Sunday, November 27, 2022

Rent Review: Better Than Broadway!

By Lucy Chipperfield

Jonathan Larson’s rock musical, ‘Rent’, revolves around the complicated lives of seven bohemian friends in modern day East Village New York. Their shared struggle against poverty, drug abuse, gender identity and Aids, brings these individualistic characters together to form a truly emotive narrative.

It is obvious that ‘Rent’ is an incredibly challenging musical to perform, given the array of complex topics that are intertwined within the narrative. Therefore, when Gable Hall School’s Senior Youth Theatre revealed that ‘Rent’ would be their next production, it was no wonder that concerns were raised with relation to its challenging content. In addition, one wonders whether the young performers would be able to contend with such complex life issues.

However, the moment the musical opened, any concerns and worries were instantly gone and the audience were left captivated by the brilliantly mature and talented performances on stage. Not only did these young performers manage to deal with such complex issues effortlessly, but they also delivered them with true conviction and believability.

Josh Woo’s performance as Roger Davis, a failed rock musician with HIV, was outstanding and truly captured the extreme emotional hurdles he faces within the year. In addition, Woo’s on-screen love interest, Mimi (played by Julie Moore) was also exceptional. In fact, Moore’s portrayal of Mimi, a dancer with HIV, was arguably the most challenging role given how difficult it must have been for a young person to confidently create such a provocative character on stage. Nevertheless, Moore did incredibly well and provided an excellently mature performance.

Another on screen pairing who lit up the stage were HIV+ Tom Collins (played by Richard Oyewole) and HIV+ transvestite, Angel (played by Charlotte Dowsett). Once again these roles, and the relationship between them, were very complex and emotionally demanding. However, both Oyewole and Dowsett breezed through the play with ease and provided exceptional performances.

Amongst the sadness and trauma that dominates this play, there was an added sparkle in the character of Maureen (played by Emily Elsom). Without a doubt, Elsom’s performance of the outrageous and overwhelming quirky Maureen was brilliant and added the light-hearted relief that this play needed. Elsom truly captured the audience with her energetic and entertaining performance and was a great success on stage. In addition, Elsom’s relationship with Joanne (played by Hannah Flanders) was excellently portrayed and the two of them complimented one another very well.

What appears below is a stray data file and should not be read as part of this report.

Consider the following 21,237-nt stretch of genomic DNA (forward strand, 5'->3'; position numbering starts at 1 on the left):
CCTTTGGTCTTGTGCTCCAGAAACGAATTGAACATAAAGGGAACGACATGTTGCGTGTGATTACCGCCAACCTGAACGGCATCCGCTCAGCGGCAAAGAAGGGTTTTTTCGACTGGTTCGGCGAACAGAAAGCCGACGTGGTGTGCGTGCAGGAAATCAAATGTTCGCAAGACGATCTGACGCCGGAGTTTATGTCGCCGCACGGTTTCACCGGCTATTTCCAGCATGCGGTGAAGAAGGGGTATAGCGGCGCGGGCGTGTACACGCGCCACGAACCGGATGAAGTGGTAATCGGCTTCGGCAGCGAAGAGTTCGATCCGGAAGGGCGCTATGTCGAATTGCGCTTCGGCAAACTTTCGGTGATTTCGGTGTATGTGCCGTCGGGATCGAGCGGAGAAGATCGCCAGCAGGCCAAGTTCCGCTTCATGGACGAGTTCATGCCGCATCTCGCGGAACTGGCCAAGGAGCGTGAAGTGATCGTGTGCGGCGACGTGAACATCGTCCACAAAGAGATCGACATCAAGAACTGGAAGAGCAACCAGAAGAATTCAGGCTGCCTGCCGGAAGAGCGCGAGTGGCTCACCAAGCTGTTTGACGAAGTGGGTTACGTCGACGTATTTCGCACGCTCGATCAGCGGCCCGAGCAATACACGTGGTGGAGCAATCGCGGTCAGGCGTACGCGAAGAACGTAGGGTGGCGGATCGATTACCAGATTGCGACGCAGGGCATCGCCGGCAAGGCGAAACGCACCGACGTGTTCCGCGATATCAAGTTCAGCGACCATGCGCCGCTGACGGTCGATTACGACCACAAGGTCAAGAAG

Holding these characters and the narrative together is, budding film maker, Mark (played by Shaun Crisp). Throughout the play Mark is suffering from an overwhelming sense of loneliness and cannot seem to succeed in life or relationships. Whilst watching Crisp’s performance, it was clear that he completely understood the character of Mark having provided a truly believable performance. In addition, Crisp also did a great job as the narrator and successfully guided the audience through the progress of the narrative effortlessly.

Overall, ‘Rent’ was brilliant! The cast were exceptional and provided a really captivating play for everyone to enjoy. No doubt, this was a very complex and demanding play for everyone. However, the high standard of talent that was involved made it a real success. I wholeheartedly admire all of the young people involved within this year’s production of ‘Rent’. They are all outstanding and they should be very proud of themselves, each other and their performances. I guess I will have to wait 525,600 minutes more until Gable Hall’s Senior Youth Theatre reveal their next super production!

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